Sub-class Placentalia

Order Rodentia

Family Muridae
(rats, mice, voles, hamsters, gerbils, lemmings)

Species Tyrrhenicola henseli

This tiny vole is known from skeletal remains found in cave deposits on the Mediterranean islands of Corsica and Sardinia (both of which were extensions of the continent during the mid-Pleistocene). The extinction of this small rodent is believed to have occurred around 2,000 years ago, quite possibly as a result of pressures wrought by hungry humans, their commensal dogs, as well as immigrant foxes and weasels. It should be noted that some researchers feel Tyrrhenicola is one and the same with Microtus, a living vole genus with much broader distribution.

See also: Vigne, J.-D., 1992. Zooarchaeology and the biogeographical history of the mammals of Corsica and Sardinia since the last ice age. Mammal Rev., 22(2):87-96.


Sub-class Placentalia

Order Rodentia

Family Capromyidae
(West Indian hutias and coneys)

Species Isolobodon portoricensis

This hutia resembled a large guinea pig, approaching six or seven pounds. It is known from Hispaniola, Puerto Rico, a few of the Virgin Islands, and their satellites. Abundant remains of Isolobodon portoricensis have been found in Indian middens -- clearly refuse from someone's lunch. Skulls of this species sometimes show an interesting breakage pattern: punctures and scratches line the skull caps, while the bases of the skulls, plus bones of nasal regions have been torn away. Skeletal collections are peppered with paleopathologies, including abcessed teeth, broken and rehealed limbs, swollen joints -- all of which suggest captivity. It has been suggested that I. portoricensis originated on Hispaniola (whence its next of kin I. montanus hails and was transported to the other islands by the Tainos (an Indian people). Extinction of this species is believed to have occurred after European colonization of the West Indies, but some researchers hold out hopes that the Puerto Rican hutia survives to this day in undisturbed refuges.

See also: Woods, C. A., 1996. The land mammals of Puerto Rico and the Virgin Islands. Ann. New York Acad. Sci., Vol. 776:131-148.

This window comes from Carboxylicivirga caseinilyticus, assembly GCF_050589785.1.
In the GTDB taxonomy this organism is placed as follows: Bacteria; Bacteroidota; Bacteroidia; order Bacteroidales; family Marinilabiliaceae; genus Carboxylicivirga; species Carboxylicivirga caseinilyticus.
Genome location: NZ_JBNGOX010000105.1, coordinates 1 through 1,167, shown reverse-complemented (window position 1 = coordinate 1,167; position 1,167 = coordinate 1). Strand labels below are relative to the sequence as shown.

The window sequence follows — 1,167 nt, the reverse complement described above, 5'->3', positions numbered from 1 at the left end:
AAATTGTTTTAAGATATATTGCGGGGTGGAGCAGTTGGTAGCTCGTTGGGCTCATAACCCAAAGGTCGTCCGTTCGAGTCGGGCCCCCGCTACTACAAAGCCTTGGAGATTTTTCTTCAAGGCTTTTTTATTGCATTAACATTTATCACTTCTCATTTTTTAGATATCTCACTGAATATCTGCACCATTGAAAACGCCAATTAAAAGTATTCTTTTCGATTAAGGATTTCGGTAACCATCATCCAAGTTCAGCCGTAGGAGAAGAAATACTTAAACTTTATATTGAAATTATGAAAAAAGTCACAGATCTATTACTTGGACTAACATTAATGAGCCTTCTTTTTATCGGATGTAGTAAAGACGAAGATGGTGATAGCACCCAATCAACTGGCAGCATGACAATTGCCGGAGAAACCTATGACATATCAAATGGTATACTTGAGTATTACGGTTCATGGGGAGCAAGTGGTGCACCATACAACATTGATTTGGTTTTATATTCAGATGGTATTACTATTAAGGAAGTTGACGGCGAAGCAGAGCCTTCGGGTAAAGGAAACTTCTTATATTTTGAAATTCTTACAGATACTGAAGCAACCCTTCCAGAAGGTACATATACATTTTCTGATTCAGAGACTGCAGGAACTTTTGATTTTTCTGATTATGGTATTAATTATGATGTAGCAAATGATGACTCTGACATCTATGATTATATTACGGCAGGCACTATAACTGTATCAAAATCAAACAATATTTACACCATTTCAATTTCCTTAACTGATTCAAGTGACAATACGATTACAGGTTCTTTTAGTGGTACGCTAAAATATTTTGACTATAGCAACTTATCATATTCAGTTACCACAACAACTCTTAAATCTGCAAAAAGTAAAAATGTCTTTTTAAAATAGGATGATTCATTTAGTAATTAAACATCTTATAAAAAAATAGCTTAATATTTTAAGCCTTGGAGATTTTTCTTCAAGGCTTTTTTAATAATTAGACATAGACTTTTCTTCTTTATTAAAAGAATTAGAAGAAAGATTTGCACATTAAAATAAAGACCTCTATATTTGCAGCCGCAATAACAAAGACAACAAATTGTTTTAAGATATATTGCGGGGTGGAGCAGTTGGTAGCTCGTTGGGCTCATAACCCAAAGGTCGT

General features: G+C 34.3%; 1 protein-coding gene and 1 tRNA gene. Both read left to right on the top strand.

Puerto Rican Plate-Tooth
Order Rodentia

Family Heptaxodontidae
(Caribbean plate-tooth rodents)

Species Elasmodontomys obliquus

Another entry in the long list of extinct West Indian rodents, Elasmodontomys was a sizable critter, like a small beaver (Castor canadensis). Restricted to Puerto Rico, Elasmodontomys is one of ten or so Antillean genera that suffered extinction after the terminal Pleistocene, but before European occupation of the islands, according to "high quality" radiocarbon dates. Although the skeleton of this species is known in detail, it has been found in only a few sites. It is not known what caused the demise of this species, though it should be noted that plate-tooths have never been found in association with human remains or artifacts.

See also: Anthony, H. E., 1918. The indigenous land mammals of Porto Rico, living and extinct. Mem. Amer. Mus. Nat. Hist., new series, Vol. II, Part II, pp. 333-435, plates 55-74.


Sub-class Placentalia

Order Rodentia

Family Hydrochaeridae (Capybaras)

Species Neochoerus pinckneyi

The extant capybara (Hydrochaeris hydrochaeris) of northern South America is the largest living rodent, reaching up to 110 pounds of living rodent flesh! Yet, as is so often the case, the Pleistocene representative of the group was even larger (nearly 40% larger according to some estimates). The geographic range of the extinct giant capybara (whose ancestors crossed the Panamanian landbridge only 2-3 million years previously) included Texas, Florida, and South Carolina. Why did this species become extinct? Just another megafaunal beast subjected to the vicissitudes that the end-Pleistocene introduced to the Americas -- overkill? climate change? disease? It remains to be seen. There are no known associations with humans.

See also: Kurtén, B., and E. Anderson, 1980. Pleistocene Mammals of North America. Columbia University Press: New York.